He’s got me thinking. I decide to join up and meet the rest of the group. Like everyone else I feel a bit awkward at first, we exchange the usual polite niceties but then it’s straight in.By mid-week we’re chatting away like old friends. Our efforts are displayed around the room; sheets showing SMART objectives, a problem solving cycle, Challenge by Choice diagram, a working agreement and lots of collages.

Chris and Sarah are both brilliant at what they do and capture everyone’s interest effortlessly.

Sessions begin with a physical activity, nothing onerous but enough to wake your body and brain up. These are followed by a series of either team tasks where you work together, individual creative activities or mental problems and quizzes to resolve.They’re not all easy, some really stretch you, some are just a good laugh. Discussions are held throughout when the group reflects on what they might have done differently etc., and each day ends with a brief time to relax.The week closes with a chance to share the challenge we’d each set ourselves. All of them were achieved. Not big strides maybe but steps in the right direction.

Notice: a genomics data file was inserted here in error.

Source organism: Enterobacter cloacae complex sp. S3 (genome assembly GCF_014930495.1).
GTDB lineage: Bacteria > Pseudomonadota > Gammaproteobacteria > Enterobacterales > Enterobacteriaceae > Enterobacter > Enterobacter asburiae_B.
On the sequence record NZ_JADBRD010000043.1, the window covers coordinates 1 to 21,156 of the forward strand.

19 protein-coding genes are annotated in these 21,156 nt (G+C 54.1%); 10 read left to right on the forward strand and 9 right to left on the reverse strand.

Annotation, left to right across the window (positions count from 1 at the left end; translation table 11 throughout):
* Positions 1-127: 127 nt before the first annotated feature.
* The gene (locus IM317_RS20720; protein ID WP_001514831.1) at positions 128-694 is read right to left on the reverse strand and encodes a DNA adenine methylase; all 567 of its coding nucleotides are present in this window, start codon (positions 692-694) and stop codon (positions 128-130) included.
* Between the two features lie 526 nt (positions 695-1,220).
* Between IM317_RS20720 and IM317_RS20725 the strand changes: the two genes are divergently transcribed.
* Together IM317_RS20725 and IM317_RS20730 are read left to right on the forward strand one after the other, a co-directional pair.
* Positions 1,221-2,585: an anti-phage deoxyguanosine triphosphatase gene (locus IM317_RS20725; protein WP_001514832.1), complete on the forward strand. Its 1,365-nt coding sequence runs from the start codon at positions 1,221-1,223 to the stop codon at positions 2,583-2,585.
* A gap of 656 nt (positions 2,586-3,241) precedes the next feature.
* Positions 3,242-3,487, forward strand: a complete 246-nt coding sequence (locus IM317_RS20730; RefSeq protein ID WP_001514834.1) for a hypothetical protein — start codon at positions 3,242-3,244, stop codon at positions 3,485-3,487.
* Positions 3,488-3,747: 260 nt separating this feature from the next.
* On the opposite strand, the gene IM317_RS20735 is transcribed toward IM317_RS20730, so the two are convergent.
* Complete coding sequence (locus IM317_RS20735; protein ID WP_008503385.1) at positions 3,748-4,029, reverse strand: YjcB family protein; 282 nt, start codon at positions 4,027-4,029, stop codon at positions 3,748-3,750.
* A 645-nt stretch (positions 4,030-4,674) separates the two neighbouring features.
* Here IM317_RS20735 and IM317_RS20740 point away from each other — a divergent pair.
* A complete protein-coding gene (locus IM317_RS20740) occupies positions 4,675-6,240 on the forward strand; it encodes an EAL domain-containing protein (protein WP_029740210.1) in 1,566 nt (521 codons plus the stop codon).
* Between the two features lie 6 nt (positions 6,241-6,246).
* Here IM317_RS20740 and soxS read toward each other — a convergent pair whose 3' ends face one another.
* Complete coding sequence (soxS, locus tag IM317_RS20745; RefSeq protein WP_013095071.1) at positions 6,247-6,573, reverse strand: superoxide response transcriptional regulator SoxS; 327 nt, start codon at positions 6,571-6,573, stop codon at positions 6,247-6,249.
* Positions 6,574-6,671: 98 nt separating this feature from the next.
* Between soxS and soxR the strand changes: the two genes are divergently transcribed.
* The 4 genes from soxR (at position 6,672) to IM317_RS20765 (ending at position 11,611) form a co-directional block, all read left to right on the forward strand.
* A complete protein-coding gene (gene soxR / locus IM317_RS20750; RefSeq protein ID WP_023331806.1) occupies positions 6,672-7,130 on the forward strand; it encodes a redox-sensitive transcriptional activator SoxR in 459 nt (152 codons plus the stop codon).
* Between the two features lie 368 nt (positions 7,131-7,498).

A dollop of self belief and I left feeling good.

For more details about LAB Wellbeing and the LAB Project, including future course dates and who to contact, please visit the Proper Job Theatre Company website.

Elsewhere on Another Music there are lots of activities and links to local groups that you might find useful or interesting. The local library, the council, the noticeboard at the supermarket all have information about what’s going on nearby and how you can join in.